By comparison, studies show a 25 to 30 percent increase in organ donation rates for countries where presumed consent is the norm.

In a 2012 survey by the U.S. Department of Health & Human Services, support for presumed consent increased from 42 percent in 2005 to 51 percent in 2012.

Those who said they would opt out of the system fell from 29 to 23 percent.

About half of those who oppose presumed consent do so because they favor individual freedom of choice, consider the program a violation of their rights, or have a basic distrust of government.

There is also concern about losing potential donors who mistakenly choose to opt out because they did not completely understand the meaning of opt out as it relates to organ donation.

Colleen Murphy, RN, MSN, NE-BC, manager of administrative liaison at Sharp Grossmont Hospital in California, told Healthline, “For those individuals who weren’t properly informed at the time that they made the decision to either opt out or ‘presumably’ opt in, the conversation would now be coming up at a vulnerable time with little information and little to no choice in the matter.”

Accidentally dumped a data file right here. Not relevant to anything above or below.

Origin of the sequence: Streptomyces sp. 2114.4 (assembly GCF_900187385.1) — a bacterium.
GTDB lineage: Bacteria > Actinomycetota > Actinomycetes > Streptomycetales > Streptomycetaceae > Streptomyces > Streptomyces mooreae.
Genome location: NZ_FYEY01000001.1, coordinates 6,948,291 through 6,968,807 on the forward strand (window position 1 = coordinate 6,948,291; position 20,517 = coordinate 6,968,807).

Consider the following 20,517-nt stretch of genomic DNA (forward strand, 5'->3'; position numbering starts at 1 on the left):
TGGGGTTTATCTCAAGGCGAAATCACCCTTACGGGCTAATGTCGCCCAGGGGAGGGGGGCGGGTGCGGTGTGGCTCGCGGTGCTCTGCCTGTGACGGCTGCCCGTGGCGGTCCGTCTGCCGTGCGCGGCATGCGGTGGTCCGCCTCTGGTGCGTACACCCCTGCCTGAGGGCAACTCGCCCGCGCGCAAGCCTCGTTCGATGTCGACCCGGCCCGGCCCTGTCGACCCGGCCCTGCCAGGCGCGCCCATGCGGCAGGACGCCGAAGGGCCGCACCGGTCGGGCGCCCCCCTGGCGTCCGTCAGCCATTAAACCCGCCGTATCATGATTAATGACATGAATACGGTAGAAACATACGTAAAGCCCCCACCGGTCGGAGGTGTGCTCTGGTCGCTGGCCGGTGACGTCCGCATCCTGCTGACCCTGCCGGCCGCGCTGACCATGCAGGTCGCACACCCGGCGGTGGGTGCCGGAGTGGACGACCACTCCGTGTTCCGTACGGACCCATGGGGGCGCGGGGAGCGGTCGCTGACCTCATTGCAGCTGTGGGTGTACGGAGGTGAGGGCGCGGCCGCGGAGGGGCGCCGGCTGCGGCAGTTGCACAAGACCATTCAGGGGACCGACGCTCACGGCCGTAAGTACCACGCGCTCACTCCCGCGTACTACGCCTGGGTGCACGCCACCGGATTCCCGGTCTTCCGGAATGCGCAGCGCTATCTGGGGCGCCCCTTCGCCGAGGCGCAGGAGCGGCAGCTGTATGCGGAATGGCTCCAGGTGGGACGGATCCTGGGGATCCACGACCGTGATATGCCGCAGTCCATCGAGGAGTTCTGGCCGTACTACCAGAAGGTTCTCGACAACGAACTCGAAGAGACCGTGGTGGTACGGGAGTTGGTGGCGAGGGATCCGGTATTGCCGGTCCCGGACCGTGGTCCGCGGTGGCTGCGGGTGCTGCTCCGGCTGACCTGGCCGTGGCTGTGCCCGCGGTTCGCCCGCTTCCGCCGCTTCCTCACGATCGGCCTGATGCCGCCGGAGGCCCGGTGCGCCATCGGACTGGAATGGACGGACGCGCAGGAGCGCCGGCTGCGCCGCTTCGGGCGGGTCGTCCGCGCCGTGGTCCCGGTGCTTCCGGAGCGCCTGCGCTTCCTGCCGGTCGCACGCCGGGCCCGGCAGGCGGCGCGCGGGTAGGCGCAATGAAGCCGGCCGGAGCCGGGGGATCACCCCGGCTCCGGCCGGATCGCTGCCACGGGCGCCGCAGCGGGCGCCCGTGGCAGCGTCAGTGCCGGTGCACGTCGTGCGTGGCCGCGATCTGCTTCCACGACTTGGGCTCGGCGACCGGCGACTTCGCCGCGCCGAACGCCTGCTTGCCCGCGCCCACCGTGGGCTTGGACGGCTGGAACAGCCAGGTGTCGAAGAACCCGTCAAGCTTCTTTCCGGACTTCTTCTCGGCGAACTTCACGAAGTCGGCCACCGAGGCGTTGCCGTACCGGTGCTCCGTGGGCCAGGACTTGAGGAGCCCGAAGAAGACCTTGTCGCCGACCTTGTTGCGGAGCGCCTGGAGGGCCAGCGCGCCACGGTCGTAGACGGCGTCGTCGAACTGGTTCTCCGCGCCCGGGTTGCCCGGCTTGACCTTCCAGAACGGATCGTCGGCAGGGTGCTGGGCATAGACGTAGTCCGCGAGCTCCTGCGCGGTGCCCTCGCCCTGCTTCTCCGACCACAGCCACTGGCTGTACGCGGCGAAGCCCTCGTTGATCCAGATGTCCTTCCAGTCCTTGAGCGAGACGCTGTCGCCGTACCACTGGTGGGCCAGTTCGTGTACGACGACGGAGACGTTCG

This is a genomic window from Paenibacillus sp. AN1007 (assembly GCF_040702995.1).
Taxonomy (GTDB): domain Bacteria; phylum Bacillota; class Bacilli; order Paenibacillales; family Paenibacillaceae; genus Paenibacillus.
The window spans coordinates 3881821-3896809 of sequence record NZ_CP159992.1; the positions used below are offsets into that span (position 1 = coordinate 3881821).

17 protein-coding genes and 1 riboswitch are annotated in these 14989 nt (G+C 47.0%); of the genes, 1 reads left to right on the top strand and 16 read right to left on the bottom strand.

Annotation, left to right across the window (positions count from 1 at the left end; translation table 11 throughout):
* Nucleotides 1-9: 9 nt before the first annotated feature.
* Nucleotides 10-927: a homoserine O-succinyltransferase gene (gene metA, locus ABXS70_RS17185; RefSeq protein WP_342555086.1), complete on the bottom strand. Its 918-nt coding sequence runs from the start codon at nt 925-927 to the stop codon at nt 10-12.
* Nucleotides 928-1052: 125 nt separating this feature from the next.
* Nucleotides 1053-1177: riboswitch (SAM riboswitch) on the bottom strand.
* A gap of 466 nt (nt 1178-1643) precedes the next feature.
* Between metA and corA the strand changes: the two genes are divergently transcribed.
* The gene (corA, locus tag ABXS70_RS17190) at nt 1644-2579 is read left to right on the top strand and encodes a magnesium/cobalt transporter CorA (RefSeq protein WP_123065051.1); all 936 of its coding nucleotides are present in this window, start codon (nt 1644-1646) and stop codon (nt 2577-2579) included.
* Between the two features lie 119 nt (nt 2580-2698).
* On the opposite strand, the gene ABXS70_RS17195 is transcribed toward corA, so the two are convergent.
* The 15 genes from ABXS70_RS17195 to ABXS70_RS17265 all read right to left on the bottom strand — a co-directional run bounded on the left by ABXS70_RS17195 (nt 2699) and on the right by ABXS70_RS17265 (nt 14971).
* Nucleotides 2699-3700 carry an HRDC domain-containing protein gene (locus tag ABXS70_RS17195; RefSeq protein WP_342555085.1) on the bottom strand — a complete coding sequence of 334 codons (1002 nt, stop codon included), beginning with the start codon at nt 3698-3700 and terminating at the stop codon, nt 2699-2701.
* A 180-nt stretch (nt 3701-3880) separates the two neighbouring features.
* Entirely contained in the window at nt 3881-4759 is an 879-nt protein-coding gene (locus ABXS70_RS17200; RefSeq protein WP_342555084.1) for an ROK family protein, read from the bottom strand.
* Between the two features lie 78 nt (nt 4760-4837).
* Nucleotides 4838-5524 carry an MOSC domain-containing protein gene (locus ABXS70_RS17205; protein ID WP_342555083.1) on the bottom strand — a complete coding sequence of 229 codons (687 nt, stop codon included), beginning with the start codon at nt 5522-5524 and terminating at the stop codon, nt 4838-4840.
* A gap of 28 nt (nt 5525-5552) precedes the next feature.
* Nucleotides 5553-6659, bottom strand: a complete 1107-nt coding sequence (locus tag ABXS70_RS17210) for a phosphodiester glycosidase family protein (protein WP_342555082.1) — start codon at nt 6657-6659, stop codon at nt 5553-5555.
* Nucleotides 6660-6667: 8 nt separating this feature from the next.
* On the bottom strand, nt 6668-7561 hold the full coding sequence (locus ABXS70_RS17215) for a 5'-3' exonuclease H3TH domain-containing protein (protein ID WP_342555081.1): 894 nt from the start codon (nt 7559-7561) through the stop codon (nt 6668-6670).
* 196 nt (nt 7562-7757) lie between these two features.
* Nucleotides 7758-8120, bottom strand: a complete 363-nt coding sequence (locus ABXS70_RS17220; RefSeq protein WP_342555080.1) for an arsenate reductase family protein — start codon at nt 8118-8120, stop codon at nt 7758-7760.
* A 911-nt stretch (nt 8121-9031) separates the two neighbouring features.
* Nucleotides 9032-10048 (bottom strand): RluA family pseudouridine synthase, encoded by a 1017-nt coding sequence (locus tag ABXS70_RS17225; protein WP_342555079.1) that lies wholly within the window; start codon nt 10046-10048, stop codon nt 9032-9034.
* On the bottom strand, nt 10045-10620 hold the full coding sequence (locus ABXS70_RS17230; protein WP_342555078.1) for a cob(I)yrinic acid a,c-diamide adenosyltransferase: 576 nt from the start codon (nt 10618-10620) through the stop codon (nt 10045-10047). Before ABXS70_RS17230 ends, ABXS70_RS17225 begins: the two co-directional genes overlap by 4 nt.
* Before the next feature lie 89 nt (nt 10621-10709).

“Whereas,” Murphy continued, “if an individual doesn’t opt in on their driver’s license [under the current system], but they are a viable candidate, the family members can be educated about the process and make an informed decision for organ donation if that is what they choose to do.”

Concerns like this might explain why lawmakers have been unsuccessful at passing presumed consent laws during recent legislative sessions.

Jason Villalba, a member of the Texas House of Representatives, was one of the sponsors of HB 1938, which failed to pass out of committee.